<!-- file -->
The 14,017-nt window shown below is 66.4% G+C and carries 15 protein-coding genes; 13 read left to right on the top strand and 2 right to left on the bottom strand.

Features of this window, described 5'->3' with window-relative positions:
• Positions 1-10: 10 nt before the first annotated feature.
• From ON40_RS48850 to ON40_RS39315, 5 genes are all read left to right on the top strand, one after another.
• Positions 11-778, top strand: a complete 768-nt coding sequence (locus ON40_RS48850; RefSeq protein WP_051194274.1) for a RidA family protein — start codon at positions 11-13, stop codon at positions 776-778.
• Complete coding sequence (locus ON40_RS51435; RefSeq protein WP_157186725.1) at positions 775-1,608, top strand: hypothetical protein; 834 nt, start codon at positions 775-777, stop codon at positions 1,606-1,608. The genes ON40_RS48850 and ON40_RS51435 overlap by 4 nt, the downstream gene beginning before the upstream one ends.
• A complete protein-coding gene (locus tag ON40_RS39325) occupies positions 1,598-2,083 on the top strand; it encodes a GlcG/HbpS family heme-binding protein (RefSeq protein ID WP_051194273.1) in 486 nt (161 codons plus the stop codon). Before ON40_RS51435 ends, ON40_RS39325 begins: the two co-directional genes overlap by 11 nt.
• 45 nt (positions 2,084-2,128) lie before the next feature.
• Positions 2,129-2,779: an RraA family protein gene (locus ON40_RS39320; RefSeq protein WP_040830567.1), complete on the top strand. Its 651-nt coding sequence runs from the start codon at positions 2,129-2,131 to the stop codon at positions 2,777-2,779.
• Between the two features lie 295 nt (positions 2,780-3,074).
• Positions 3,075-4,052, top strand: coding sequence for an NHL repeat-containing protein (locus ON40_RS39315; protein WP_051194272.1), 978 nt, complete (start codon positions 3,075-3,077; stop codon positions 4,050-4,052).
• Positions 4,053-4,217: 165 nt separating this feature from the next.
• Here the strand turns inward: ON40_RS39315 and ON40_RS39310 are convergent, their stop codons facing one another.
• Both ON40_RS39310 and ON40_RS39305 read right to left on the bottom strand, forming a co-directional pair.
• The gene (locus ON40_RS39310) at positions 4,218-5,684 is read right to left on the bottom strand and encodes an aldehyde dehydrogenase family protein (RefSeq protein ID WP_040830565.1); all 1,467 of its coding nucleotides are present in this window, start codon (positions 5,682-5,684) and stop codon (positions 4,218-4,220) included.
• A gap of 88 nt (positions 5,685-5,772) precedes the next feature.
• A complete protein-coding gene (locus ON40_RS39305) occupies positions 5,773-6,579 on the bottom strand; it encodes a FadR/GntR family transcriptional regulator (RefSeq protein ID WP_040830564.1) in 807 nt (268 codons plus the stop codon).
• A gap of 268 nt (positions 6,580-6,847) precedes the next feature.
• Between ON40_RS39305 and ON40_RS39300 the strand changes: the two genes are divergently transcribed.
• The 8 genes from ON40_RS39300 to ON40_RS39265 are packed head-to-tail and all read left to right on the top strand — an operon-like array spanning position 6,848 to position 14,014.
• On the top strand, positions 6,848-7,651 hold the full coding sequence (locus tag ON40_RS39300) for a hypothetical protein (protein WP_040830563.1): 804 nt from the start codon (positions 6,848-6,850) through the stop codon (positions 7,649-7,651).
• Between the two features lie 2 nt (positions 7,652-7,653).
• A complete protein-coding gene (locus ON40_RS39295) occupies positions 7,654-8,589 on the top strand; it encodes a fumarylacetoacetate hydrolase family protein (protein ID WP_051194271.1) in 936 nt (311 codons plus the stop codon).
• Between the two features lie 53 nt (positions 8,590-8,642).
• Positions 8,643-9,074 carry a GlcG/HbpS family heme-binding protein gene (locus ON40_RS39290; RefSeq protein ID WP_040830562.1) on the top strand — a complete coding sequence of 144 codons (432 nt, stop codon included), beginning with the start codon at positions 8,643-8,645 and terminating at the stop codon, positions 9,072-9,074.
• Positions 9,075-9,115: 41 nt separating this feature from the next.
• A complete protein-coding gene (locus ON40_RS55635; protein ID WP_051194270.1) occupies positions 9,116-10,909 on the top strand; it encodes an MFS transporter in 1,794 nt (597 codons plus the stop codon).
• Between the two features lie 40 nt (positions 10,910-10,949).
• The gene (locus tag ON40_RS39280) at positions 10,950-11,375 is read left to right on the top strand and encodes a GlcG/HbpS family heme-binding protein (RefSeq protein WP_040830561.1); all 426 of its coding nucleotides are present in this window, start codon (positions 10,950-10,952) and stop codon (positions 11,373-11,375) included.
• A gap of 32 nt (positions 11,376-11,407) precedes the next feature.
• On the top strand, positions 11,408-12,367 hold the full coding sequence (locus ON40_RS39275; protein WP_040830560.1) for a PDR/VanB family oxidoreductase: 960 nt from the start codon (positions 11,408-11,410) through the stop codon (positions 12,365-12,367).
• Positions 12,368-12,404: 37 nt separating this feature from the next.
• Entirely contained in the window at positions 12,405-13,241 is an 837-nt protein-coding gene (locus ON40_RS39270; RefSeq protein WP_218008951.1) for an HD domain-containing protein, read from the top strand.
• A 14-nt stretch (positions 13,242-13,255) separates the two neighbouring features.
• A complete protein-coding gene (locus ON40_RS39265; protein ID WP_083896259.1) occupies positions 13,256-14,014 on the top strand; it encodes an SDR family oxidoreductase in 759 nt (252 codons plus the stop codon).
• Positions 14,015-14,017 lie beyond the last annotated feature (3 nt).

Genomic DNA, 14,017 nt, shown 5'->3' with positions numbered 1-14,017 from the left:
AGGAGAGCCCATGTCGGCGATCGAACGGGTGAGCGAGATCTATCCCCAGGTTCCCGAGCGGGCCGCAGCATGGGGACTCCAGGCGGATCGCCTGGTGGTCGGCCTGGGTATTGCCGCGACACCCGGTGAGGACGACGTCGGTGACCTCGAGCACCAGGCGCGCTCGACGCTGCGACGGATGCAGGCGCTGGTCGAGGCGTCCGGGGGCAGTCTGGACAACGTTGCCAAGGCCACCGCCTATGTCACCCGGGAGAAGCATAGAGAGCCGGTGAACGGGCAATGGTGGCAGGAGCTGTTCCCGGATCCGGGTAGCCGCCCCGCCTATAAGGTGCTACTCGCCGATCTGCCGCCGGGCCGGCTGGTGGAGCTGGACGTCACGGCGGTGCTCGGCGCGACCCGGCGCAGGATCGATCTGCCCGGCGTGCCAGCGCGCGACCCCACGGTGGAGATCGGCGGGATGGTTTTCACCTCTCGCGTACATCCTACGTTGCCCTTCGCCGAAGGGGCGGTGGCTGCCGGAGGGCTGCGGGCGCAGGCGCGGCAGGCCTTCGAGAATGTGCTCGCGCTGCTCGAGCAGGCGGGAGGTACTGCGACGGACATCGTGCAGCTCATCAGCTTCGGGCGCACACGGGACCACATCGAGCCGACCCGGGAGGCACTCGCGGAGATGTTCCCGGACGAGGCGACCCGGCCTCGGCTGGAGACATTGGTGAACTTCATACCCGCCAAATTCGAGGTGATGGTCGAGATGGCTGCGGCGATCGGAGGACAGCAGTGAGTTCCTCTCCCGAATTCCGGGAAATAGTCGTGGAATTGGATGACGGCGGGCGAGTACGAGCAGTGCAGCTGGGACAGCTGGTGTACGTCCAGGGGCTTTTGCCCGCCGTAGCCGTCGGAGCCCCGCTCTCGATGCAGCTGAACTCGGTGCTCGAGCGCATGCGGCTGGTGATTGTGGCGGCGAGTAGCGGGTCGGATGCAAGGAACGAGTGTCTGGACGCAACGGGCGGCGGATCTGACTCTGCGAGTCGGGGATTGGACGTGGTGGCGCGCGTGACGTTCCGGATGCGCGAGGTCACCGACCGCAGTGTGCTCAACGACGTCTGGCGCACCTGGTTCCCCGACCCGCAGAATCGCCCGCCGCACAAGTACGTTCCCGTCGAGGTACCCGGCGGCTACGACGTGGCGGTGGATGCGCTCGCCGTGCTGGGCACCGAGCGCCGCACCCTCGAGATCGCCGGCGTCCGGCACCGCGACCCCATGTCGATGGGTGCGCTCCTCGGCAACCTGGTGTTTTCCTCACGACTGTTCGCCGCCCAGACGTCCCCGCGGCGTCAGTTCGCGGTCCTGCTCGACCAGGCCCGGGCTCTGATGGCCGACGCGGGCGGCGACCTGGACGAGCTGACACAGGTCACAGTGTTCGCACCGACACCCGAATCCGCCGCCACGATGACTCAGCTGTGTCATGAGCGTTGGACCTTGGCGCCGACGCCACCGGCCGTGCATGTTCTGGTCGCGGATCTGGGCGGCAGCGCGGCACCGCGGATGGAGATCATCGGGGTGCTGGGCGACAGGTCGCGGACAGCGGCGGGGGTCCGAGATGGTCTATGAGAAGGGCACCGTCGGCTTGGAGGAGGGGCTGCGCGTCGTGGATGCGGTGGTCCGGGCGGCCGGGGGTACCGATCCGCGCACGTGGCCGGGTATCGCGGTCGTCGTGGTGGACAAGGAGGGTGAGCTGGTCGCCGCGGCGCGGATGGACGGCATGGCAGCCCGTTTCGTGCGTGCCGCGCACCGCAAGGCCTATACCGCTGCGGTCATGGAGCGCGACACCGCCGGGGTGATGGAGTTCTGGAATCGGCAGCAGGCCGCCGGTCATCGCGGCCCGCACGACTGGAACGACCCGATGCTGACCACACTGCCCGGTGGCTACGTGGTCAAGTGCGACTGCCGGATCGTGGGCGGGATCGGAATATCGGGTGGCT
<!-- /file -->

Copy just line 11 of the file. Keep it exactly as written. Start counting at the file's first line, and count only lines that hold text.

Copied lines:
• Positions 3,075-4,052, top strand: coding sequence for an NHL repeat-containing protein (locus ON40_RS39315; protein WP_051194272.1), 978 nt, complete (start codon positions 3,075-3,077; stop codon positions 4,050-4,052).